Also, this still being Norway, electricity is quite clean in general. Mostly hydro, some wind. Solar panels wouldn't really be useful here, I think.

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About the same here - don't drive, not vegetarian but eat meat sparingly, and I make an effort to avoid buying most things new if I can get them reasonably second hand. A lot of your local/urban/national context is stacked for or against your carbon footprint though...in this sense, I think political pressure is important. Sustainability isn't something we can do purely by each household modifying its consumption habits without anything else changing - the culture, economy, infrastructure and built environment are either supporting it, or aren't.

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As a have been rather poor in the last few years and I have not had a car since 2010 (although I occasionally borrow a car), there is not much more I can do as an individual short of going completely outside western contemporary lifestyle (and I forego quite a few features of this anyway, my laptop was bought used, my cellphone is about 7 years old and I do not own a smartphone).  Even when I could have afforded it I rarely flew (my last two flights were in 2011 and 12, both "on business" as I still had a decent job then) although I'd be lying if I claimed that this was mainly for reasons of sustainability and not rather a preference for holiday goals reachable by train or car.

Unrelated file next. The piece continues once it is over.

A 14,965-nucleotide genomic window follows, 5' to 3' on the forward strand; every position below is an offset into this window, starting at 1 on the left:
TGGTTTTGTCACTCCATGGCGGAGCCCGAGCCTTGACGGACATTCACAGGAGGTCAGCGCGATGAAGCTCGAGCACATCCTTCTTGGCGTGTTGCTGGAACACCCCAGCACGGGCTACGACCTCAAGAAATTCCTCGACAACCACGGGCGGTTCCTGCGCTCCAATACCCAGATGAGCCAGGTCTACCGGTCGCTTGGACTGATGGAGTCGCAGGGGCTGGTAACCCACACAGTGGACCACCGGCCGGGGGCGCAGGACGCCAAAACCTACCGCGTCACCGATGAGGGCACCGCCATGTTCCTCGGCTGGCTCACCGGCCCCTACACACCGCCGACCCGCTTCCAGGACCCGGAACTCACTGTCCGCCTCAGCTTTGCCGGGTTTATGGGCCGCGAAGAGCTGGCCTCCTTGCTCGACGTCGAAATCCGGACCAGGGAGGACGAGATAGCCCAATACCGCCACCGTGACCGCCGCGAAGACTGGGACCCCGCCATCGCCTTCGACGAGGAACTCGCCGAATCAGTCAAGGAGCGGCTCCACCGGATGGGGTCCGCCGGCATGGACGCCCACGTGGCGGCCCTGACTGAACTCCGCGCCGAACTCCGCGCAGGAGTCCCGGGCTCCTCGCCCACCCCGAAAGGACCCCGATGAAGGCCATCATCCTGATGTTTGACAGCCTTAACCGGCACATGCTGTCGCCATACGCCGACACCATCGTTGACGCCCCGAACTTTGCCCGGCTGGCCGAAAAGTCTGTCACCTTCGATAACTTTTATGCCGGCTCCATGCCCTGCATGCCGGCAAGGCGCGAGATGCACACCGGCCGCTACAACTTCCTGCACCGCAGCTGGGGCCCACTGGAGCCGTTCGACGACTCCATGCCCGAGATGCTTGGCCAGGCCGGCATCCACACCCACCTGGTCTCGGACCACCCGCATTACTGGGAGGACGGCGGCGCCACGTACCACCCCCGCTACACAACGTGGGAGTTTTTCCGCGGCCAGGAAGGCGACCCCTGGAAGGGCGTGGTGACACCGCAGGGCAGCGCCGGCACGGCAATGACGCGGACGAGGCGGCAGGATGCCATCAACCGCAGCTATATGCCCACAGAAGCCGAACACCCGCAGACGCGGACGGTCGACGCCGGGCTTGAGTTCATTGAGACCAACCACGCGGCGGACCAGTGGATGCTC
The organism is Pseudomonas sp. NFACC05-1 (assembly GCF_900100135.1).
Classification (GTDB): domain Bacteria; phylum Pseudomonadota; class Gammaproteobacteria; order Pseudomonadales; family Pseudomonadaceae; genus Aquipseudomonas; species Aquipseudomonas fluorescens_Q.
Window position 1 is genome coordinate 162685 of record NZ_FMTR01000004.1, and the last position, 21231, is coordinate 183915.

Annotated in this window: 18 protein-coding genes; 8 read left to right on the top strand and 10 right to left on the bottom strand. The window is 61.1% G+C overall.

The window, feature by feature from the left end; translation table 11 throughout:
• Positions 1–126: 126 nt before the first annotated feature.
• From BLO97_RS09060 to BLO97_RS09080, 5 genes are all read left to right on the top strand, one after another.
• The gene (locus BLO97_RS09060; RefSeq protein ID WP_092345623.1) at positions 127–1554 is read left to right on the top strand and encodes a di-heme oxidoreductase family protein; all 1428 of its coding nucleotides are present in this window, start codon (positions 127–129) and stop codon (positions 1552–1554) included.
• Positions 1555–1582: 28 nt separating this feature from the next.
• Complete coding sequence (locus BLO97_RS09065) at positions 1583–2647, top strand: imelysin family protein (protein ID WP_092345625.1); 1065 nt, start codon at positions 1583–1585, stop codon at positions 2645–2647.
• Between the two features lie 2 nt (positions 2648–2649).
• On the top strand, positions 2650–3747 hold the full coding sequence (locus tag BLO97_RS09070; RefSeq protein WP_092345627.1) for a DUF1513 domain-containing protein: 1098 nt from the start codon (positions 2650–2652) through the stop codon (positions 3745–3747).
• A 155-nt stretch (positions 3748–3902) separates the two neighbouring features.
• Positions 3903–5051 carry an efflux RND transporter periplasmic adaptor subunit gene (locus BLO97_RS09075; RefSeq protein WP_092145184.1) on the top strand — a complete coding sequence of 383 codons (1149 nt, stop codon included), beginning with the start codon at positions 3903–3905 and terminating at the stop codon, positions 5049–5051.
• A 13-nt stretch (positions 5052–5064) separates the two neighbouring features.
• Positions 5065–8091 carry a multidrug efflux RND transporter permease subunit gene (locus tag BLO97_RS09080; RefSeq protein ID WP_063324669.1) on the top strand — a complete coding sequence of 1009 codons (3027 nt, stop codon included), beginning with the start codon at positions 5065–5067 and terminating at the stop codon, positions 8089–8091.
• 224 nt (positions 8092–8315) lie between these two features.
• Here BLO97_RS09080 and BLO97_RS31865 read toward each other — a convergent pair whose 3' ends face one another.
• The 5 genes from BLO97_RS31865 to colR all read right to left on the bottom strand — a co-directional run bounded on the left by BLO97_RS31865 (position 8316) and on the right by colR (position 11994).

Because "reduce" is the most important (and the most abbhorrent for our consumerist mindset) point in "reduce, reuse, recycle" I have been forced to considerably reduce consuming already and cannot do much more on this front. But it is amazing how much crap I tended to buy even with only lower middle class affluence.

I eat meat but not a lot and mostly from local sources but I am not pedantic about that. My worst behavior includes probably too much time spent online, longish hot showers (in a country where one needs quite a bit of heating for more than half of the year as well) and ordering too much per mail (usually cheap, used, ebayed or swapped, but this still consumes quite a bit of resources because of the deliveries).

Edited by Jo498